(32) Using the network as a common communication channel for all components would make it possible for any pair of machines to interact. . . . Remote resources would be as easy to use as local ones, since the access procedures were identical. This was a radical concept in user interface design—a concept that would not become a commonplace feature of networked systems for another twenty years.

The Impact of Davies's Work

Davies Mark I had only local impact.

(33) The Mark I came to be used regularly by researchers at the National Physical Laboratory, and in 1973 Donald Davies's team introduced an upgraded version of the system called “Mark II.”
(33) But despite Davies's technical innovations and the local success of the system, the Mark I did not have the kind of influence that the ARPANET would have. Davies was never able to build the national network he had proposed, and the specific techniques used in the Mark I were not transferred outside the NPL.

Conversational Computing on the South Bank generated public debate and user activism.

(35) Well attended and widely reported in the press, Conversational Computing on the South Bank generated a public debate on the idea of building a national packet switching network.
(35) Eventually, the activism of computer users forced General Post Office authorities to develop data communication services. . . . The Wilson government had aimed to encourage the development and exploitation of British computing technology, but its failure to coordinate decision making with the researchers on the front lines of innovation had had—at least in the case of the NPL networking effort—the opposite effects.

Putting It All Together: Packet Switching and the ARPANET

IPTO [Information Processing Techniques Office] project office of ARPA funded establishment of computer science as a discipline in the US, and created research centers at universities whose connection the ARPANET intended.

(36) Throughout its existence ARPA has remained a small agency with no laboratories of its own. ARPA managers initiate and manage projects, but the actual research and development is done by academic and industry contractors. Recognized even by its critics for good management and rapid development of new technologies, ARPA has had some success in transferring its technologies to the armed services and the private sector.
(36) Computer science, not yet an established discipline in 1962, developed rapidly once IPTO began funding it. IPTO has been the driving force behind several important areas of computing research in the United States, including graphics, artificial intelligence, time sharing operating systems, and networking.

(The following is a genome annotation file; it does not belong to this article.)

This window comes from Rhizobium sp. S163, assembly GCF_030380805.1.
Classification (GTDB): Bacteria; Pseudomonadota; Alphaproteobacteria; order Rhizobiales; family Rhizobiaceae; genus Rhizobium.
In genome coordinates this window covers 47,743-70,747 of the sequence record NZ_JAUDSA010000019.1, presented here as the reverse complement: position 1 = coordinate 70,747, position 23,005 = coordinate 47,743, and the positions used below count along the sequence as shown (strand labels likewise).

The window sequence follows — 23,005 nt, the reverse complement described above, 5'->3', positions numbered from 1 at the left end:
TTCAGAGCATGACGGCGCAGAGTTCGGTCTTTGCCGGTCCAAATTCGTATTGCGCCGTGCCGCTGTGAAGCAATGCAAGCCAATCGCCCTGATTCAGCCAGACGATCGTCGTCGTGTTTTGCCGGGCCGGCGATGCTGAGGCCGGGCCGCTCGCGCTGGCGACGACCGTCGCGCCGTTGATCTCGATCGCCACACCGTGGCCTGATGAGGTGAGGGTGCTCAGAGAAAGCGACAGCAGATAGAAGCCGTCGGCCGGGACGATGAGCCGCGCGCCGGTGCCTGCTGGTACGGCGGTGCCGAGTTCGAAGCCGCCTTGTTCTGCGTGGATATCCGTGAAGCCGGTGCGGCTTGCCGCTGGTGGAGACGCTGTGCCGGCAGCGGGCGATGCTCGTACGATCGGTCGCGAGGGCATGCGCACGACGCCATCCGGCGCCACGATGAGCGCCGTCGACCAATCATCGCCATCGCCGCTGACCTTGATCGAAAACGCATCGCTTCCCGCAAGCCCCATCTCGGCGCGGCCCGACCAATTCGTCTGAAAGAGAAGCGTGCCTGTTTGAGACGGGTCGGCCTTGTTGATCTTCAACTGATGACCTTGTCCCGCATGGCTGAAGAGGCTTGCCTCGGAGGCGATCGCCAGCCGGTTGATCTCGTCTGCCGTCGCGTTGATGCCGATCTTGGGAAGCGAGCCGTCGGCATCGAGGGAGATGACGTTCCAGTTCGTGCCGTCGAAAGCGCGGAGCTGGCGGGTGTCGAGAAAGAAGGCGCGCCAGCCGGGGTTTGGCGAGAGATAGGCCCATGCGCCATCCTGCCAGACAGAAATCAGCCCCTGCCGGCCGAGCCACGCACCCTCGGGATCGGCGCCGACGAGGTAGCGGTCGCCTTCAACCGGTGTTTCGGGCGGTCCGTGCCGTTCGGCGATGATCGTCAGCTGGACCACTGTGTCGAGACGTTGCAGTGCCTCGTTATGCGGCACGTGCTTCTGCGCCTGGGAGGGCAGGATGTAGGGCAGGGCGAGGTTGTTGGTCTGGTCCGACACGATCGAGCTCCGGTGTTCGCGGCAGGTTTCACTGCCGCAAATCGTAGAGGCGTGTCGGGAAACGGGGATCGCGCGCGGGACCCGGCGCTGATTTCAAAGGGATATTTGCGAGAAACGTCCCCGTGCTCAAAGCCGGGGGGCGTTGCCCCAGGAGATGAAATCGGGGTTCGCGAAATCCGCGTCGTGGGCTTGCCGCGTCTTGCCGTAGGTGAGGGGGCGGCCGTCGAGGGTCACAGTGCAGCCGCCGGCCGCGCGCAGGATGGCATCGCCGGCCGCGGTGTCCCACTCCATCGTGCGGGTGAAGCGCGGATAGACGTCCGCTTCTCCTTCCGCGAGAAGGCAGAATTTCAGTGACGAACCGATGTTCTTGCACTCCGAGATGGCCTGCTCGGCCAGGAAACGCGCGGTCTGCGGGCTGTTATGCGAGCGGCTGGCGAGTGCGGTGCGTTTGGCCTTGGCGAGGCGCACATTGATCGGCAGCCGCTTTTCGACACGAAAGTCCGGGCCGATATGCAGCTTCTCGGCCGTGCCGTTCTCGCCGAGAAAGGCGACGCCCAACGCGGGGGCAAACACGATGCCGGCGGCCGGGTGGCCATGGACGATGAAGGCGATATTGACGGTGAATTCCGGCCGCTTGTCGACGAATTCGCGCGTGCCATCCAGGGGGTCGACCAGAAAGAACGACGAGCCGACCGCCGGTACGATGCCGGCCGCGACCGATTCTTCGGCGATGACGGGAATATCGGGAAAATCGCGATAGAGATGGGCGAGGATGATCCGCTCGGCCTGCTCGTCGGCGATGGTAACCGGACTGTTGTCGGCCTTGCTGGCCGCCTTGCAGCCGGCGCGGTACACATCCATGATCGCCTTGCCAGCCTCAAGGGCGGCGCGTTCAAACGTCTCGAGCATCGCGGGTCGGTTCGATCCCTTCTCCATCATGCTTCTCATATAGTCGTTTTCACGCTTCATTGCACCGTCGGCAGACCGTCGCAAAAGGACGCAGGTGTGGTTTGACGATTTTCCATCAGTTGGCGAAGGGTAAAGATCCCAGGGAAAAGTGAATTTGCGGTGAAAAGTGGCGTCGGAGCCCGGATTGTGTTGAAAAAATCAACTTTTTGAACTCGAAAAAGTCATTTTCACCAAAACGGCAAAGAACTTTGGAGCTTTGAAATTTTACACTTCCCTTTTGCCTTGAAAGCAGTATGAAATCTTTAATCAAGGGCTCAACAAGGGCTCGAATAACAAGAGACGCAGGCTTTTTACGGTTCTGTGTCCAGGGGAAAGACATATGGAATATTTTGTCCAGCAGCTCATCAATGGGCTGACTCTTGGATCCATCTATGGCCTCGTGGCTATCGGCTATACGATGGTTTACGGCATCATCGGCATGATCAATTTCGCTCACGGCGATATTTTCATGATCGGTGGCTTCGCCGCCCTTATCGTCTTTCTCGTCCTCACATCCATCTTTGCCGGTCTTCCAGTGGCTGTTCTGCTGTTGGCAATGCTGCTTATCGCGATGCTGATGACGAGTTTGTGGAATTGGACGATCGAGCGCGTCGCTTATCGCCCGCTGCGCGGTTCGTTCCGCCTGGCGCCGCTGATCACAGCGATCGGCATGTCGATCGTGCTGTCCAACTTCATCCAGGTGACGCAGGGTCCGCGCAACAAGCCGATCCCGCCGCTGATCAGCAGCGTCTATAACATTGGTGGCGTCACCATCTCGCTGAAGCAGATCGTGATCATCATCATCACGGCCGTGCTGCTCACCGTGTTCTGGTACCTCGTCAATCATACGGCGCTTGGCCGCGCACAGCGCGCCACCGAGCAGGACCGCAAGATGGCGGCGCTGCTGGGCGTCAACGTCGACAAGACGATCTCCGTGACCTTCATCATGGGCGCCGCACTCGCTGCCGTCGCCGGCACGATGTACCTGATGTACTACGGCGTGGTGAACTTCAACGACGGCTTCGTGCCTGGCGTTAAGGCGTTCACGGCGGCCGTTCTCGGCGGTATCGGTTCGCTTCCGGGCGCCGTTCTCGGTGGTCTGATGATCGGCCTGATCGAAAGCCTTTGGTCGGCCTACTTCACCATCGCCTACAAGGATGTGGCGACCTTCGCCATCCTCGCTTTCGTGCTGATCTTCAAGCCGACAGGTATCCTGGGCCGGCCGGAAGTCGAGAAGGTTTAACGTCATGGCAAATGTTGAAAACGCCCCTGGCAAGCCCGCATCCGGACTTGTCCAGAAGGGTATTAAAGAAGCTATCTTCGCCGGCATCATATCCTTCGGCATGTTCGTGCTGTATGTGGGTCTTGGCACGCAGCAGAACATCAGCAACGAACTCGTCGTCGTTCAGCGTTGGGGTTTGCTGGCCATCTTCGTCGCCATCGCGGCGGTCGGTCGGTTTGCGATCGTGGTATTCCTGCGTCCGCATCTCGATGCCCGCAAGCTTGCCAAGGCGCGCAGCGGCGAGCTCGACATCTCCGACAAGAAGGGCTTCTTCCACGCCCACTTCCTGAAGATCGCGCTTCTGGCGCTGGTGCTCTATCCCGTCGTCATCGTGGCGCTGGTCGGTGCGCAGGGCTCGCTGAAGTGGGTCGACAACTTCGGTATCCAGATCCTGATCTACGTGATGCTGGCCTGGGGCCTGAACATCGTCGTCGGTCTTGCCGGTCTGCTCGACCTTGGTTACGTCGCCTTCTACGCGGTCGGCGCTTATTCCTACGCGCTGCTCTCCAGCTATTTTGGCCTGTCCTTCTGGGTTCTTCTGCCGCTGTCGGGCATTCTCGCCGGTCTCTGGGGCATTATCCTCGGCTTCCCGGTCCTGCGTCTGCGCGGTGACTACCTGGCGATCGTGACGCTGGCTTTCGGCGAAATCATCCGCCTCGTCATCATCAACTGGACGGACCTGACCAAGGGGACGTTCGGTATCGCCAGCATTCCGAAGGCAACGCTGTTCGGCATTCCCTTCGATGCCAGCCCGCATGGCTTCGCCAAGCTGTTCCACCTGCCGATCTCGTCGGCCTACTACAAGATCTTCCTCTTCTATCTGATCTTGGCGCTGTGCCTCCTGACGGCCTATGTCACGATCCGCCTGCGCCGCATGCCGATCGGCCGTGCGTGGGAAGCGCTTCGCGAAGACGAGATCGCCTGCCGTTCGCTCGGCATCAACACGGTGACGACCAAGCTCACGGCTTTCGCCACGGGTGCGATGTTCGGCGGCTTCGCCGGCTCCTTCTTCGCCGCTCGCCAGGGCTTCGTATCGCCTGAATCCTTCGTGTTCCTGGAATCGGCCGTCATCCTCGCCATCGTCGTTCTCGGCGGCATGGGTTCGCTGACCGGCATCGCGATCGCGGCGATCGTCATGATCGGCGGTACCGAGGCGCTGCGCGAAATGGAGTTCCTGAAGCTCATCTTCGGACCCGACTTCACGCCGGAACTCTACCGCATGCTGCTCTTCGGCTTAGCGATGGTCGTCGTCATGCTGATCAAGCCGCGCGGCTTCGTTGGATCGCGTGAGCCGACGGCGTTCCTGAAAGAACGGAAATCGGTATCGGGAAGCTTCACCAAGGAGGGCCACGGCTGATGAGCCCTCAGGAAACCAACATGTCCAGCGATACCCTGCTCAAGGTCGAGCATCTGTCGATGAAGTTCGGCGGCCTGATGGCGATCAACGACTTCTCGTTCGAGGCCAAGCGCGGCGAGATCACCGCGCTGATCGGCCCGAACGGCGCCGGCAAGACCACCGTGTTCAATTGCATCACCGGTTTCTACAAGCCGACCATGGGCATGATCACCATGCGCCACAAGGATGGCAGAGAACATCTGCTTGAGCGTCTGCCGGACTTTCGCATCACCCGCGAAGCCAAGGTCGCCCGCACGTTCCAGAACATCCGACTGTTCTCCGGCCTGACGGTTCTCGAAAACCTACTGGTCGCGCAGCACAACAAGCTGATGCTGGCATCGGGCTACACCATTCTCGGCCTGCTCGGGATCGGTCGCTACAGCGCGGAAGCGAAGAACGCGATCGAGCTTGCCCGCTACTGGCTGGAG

(37) IPTO created several computing research centers, giving large grants to MIT, Carnegie Mellon, UCLA, and other universities. By 1970, ARPA had funded a variety of time sharing computers located at universities and other computing research sites across the United States. The purpose of its proposed network—the ARPANET—was to connect these scattered computing sites.

Roberts adopted some of NPL packet switching design, then encountered Baran book on distributed communications leading to routing revelation.

(37) The ARPANET project was managed by Lawrence Roberts, a computer scientist who had conducted networking experiments at MIT's Lincoln Laboratory before joining ARPA in 1966.
(38) The NPL group influenced a number of American computer scientists in favor of the new technique, and they adopted Davies's term “packet switching” to refer to this type of network.
(38) Soon after returning to Washington from Gatlinsburg, Roberts had read Baran's
On Distributed Communications. Later he would describe this as a kind of revelation: “Suddenly I learned how to route packets.”
(39) The decision to employ packet switching on such a large scale reflected ARPA's commitment to high-risk research: if it worked, the payoff would be not only greater efficiency and ruggedness in the ARPANET itself, but also a significant advance in computer scientists' understanding of network properties and techniques.

The Social Construction of Packet Switching

Computer technologies become policy instruments in US and UK, though the US government was less inclined to manage domestic computer industry than UK.

(40) One thing that Baran, Davies, and Roberts had in common was the insight that the capabilities of a new generation of small but fast computers could be harnessed to transcend the limitations of previous communications systems.
(40) In the 1960s, computing technologies became policy instruments both in the United States and in the United Kingdom.
(41) The US government was less inclined to try to manage the domestic computer industry. Overall, Roberts had much more support and much less interference form his government than Davies had from his.

Packet switching seen as superior technique only after success of highly visible examples.

(41) Making packet switching work was not just a matter of having the right technical idea; it also required the right environment. Only after the ARPANET presented a highly visible example of a successful packet switching system did it come to be seen as a self-evidently superior technique.

Building the ARPANET: Challenges and Strategies

Licklider inspiration for ARPANET as logical extension of time sharing.

(43) The ARPANET was born from an inspiration and a need. The inspiration can be traced back to Joseph C. R. Licklider, the first director of ARPA's Information Processing Techniques Office (IPTO). . . . To many computer scientists, networking seemed like the next step in interactive computing and a logical extension of time sharing.